For ages, people have tried to master time management and be in control of it in their lives. Not many of us are able to master this skill to a perfection. We can only use different tools and methods which can help us become more productive. One of such methods is very popular pomodoro technique.

What Is Pomodoro Technique?

Pomodoro technique is a method of time management which was invented in the late 1908s by Francesco Cirillo. As the name suggests, the technique uses popular pomodoro timer as a tool in setting time blocks. Its aim is to manage time in an effective way and prevent its loss on activities which are not connected to the tasks we have to perform.

The pomodoro technique consists in 4 “pomodoros” – 25 minute period during which you work. When one pomodoro ends, you take a 5-minute break. Afterward, you set another 25 minutes and keep repeating the action. After completing the 4-pomodoro cycle, you take longer breaks. 

This procedure happens with the use of the kitchen timer in the shape of a tomato, hence the name.

In this article, we will follow the author’s guide through the technique to give the best explanation on the subject.

How to Use It?

Once you have the timer, and it doesn’t have to be a kitchen timer in the tomato shape – it can be your clock, watch, a timer in your smartphone, etc., you should follow the 6 steps:

  1. Choose the task. You can either choose just one or a varied number, depending on your preferences. You can create a to-do list which will help you stay on track. Also, the 25-minute blocks can serve as the determinant of how long you want to work on particular tasks.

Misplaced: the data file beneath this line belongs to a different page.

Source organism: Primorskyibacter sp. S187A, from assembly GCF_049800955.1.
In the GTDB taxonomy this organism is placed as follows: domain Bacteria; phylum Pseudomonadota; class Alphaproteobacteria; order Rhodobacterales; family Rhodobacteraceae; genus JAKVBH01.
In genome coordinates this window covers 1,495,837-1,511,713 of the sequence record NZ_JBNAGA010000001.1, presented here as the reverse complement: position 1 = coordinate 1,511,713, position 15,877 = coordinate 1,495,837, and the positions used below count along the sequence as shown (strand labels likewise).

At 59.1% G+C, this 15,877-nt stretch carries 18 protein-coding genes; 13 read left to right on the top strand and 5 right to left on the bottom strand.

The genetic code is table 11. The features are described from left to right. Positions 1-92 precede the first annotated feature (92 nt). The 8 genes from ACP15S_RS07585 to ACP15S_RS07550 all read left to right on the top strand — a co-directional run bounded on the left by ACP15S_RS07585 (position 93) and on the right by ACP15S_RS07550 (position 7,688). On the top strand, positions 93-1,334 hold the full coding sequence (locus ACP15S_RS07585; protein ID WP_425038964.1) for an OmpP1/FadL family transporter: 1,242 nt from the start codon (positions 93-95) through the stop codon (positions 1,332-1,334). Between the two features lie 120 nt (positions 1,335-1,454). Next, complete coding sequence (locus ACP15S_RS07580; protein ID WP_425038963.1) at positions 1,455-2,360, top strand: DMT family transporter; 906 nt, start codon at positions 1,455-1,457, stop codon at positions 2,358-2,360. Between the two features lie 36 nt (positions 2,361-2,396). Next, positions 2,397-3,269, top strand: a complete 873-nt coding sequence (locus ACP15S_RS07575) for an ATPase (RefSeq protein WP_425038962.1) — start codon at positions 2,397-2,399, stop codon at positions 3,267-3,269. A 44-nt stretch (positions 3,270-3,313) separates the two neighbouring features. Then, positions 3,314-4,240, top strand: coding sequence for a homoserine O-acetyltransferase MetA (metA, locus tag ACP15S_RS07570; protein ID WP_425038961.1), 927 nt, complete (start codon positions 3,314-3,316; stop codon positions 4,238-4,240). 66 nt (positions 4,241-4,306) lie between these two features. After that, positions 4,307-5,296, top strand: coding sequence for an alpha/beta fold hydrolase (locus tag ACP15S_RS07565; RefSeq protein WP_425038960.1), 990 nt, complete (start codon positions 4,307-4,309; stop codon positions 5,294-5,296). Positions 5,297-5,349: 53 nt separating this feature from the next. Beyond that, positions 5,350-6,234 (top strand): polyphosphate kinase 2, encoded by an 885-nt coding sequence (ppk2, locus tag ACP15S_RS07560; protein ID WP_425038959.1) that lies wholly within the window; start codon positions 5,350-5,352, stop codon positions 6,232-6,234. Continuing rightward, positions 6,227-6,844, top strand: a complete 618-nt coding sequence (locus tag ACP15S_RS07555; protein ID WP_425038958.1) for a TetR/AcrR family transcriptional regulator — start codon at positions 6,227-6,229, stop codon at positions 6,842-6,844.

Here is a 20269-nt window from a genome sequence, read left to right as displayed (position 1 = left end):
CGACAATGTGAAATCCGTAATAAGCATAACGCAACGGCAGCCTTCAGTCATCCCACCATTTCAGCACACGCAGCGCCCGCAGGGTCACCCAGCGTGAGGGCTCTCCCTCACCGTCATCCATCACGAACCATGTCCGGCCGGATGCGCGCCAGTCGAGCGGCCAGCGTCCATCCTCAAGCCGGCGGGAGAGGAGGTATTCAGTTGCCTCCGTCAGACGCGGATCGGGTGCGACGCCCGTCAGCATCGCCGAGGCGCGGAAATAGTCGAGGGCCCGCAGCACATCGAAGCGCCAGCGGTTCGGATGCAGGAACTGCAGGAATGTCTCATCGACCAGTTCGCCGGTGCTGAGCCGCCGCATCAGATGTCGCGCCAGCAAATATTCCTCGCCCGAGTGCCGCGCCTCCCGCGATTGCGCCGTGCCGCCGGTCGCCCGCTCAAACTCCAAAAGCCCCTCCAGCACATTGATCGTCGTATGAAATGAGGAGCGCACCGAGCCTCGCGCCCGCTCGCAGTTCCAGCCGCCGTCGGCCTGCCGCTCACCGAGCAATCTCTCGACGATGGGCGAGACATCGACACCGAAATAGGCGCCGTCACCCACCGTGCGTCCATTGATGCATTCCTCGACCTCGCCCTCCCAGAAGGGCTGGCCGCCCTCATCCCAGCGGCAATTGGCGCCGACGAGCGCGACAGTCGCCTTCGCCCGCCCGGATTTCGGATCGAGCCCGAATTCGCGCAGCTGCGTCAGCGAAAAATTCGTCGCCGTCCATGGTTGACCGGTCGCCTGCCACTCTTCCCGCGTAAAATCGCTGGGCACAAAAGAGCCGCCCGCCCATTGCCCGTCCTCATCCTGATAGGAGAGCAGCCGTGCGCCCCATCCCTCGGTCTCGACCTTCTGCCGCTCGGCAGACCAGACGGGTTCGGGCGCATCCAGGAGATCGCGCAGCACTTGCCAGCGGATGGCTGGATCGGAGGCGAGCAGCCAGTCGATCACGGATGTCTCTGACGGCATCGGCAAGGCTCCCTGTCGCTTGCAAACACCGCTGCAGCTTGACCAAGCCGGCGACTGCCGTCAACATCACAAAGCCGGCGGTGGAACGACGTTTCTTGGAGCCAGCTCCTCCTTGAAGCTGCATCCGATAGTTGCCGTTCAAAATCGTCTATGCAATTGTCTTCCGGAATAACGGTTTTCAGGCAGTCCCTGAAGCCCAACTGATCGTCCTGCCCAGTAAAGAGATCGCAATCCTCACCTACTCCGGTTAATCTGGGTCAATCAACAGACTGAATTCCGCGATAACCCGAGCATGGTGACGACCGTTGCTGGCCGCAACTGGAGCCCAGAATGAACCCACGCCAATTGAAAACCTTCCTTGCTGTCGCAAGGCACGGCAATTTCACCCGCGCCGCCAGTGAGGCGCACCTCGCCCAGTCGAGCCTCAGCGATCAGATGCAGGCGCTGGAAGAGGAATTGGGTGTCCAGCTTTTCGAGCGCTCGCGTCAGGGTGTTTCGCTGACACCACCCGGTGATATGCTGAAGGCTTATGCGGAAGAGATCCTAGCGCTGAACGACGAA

2. Set the timer for 25 minutes. It doesn’t matter that your project may take the entire day. Each pomodoro is supposed to help you stay focused.
  3. Work on your task for one pomodoro. You shouldn’t spend the 25 minutes on anything else but that one task. If you have something more to do, do it later, write it down not to forget about it.
  4. Put a checkmark when the 25 minutes are over.
  5. Take a break.
  6. Take a longer break after each pomodoro.

If you’d like to have a detailed guide through the pomodoro technique and its advantages, you can find a detailed description in Cirillo’s book “The Pomodoro Technique.”

Pomodoro And Time Tracking



The technique is popular and used by many people because of its ease. It doesn’t require much attention, only a piece of paper, a pen, and a timer. But there is something peculiar about it. Doesn’t the method remind you of time tracking? After all, it’s all about making your work effective. 

The Pomodoro technique may be considered as a time tracking method because in a way it helps in managing time which has to be allocated to tasks or projects. However, there are too many differences between the two. Yet, pomodoro technique is not time tracking itself. Nevertheless, this method can be extremely helpful in time tracking and time management.

Do you think the pomodoro technique is better than time tracking? Let us know in the comment section below!

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Kate Kurzawska

Author Kate Kurzawska

Freelancer. Translator. Content Writer. Marketing Assistant at TimeCamp.

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